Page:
This raises a point I'm often asked about: Would it be better to have one political party that advocates a consistent dynamist (or more narrowly libertarian) line? I think not. It's better to have dynamists active in both major parties, so that when new issues arise there will be voices at the table saying no to the technocratic impulse to regulate, control, and ban. We were lucky that when the Internet burst onto the scene there were many Democratic technologists with essentially libertarian instincts. They had a significant positive impact on Clinton administration policy. We have not be so lucky with biotechnology and Republicans. [Posted 8/9.]
RELIGIOUS PLURALISM: Drew Clark contributes an interesting Slate piece to the discussion of ethics and embryo research. From their own religious traditions, he notes, there's nothing inconsistent about the anti-abortion, pro-embryonic stem cell research positions of Sens. Orrin Hatch and Gordon Smith. Both are Mormons, and LDS theology holds that human life exists in spirit form before conception and that a person's life on earth begins when that spirit is united with a body and implanted in a womb. Human life does not, in other words, begin at conception. When Gordon Smith compared stem cells to "the dust of the earth—they are essential to life, but standing alone, will never constitute life," he was drawing on his own religious tradition.
Drew, himself a Mormon, may exaggerate the pivotal role of these two senators. But his article points up an important fact: This is not a religious-secular debate, but one in which different secular and religious traditions are lined up on both sides. As pointed as the secular debates have been, it's striking how dismissive the loudest religious voices are of those traditions they do not share. Drew notes that "Richard Doerflinger, the associate director of pro-life activities for the U.S. Conference of Catholic Bishops, later described Smith's theory as 'amateur theology.'" He comments that "if Doerflinger didn't know that he was implicitly dismissing the theology of the nation's fifth-largest denomination, the amateurism was his own."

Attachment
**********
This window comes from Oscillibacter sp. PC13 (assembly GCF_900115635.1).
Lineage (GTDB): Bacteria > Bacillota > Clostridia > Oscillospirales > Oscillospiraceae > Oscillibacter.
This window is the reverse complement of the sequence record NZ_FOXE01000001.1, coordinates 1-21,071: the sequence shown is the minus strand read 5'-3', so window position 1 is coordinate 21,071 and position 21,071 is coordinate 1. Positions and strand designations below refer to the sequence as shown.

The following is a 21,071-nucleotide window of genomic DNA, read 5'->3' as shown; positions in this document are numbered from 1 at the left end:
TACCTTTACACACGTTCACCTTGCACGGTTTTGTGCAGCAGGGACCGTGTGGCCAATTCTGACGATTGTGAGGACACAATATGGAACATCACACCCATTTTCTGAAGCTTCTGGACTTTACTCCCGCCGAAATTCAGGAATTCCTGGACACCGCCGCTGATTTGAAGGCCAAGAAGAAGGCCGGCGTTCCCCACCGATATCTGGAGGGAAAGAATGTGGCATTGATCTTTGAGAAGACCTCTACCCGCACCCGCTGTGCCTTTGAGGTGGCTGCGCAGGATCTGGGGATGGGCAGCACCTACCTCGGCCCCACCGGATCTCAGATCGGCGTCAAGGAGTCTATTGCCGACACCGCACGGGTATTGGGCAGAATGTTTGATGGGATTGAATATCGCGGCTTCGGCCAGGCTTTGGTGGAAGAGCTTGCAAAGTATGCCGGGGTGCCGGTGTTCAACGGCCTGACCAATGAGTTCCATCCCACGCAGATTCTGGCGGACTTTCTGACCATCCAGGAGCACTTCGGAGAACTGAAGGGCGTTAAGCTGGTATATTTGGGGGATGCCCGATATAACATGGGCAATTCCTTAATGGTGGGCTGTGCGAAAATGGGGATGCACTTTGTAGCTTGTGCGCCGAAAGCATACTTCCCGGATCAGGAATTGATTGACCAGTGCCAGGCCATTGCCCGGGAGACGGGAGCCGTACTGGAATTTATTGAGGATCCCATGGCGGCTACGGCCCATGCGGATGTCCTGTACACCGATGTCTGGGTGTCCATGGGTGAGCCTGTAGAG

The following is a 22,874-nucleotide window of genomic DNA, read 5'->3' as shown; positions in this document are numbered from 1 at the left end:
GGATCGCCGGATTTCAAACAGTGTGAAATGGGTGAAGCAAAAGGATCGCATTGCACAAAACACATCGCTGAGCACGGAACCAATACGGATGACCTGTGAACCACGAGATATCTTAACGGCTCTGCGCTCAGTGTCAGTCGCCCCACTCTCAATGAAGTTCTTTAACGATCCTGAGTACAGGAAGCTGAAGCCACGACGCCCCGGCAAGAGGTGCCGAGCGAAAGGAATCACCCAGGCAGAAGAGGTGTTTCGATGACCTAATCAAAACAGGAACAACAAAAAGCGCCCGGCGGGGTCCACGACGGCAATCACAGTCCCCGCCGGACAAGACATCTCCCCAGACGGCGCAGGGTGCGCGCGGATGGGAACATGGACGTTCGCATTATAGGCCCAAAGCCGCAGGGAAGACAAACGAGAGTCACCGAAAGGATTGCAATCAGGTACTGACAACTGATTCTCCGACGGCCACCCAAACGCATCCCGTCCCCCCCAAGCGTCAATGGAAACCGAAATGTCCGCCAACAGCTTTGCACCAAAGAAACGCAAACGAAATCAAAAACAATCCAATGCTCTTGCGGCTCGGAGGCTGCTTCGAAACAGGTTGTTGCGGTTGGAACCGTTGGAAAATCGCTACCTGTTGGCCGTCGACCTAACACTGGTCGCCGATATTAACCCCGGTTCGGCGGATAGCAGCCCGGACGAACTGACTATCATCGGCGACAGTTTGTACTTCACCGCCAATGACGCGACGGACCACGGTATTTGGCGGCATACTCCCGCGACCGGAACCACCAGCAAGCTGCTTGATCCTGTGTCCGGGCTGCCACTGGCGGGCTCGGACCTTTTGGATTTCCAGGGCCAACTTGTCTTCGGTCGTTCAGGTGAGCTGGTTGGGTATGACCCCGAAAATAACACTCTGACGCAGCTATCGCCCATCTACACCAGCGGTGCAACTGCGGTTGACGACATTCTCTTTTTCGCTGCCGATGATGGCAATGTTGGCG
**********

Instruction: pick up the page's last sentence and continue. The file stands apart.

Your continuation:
Regardless of one's views of when personhood begins, describing biblical interpretation as "amateur theology" shows utter contempt for religious pluralism, deriding not only Smith's LDS faith but all Protestant traditions. The majority of Americans subscribe to those traditions, all of which are premised on the "priesthood of all believers" and the primacy of scripture and the believer's ability to understand it. "Amateur theology" is, in a sense, what the Reformation was all about. Unfortunately, most reporters and commentators are too ignorant of Americans' many religious traditions to recognize when they clash. [Posted 8/8.]
ENVIRONMENTAL OPTIMISM: The latest environmentalist to notice that things are getting better, not worse, is Bjorn Lomborg, a statistician at the University of Aarhus in Denmark and the author of The Skeptical Environmentalist, forthcoming from Oxford University Press. In this article in The Economist, Lomborg argues against "the litany" of environmental fears:
• Natural resources are running out.
Lomborg's conclusion: "The trouble is, the evidence does not back up this litany."
Lomborg's book grew from research he did originally to debunk economist Julian Simon's work after reading an article about him in Wired. "Three months into the project, we were convinced that we were being debunked instead," Lomborg told Nicholas Wade of The New York Times. "Not everything he said is right. He has a definite right-wing slant. But most of the important things were actually correct." [Posted 8/8.]
MYTH MAKING: My emails have been buzzing with news that the next Star Wars movie will be called...Attack of the Clones. That should certainly raise the level of the current biotech debate. As my friend Todd Seavey writes, "Just in case there was any doubt, a generation of children will now surely grow up thinking of clones as mindless, armored automatons who serve a dark master and attack normal, decent folk. Coupled with the previous film, in which the villains were trade-obsessed tax protesters with a leader named 'Nute,' the once-noble Star Wars films are quickly degenerating into a force for authoritarian propaganda. But of course, I will still see the damn thing." [Posted 8/7.]
NAMING FASHIONS: The Wall Street Journal's Tunku Varadarajan writes this week about the surprising prominence of a Sanskrit name, meaning moon, in recent news stories about a young woman who is not a Hindu but an American Jew. He dislikes the altered pronunciation, which is typical when names travel from language to language. (Compare Sharon Stone's first name to Ariel Sharon's last name, which is pronounced the "real" way.)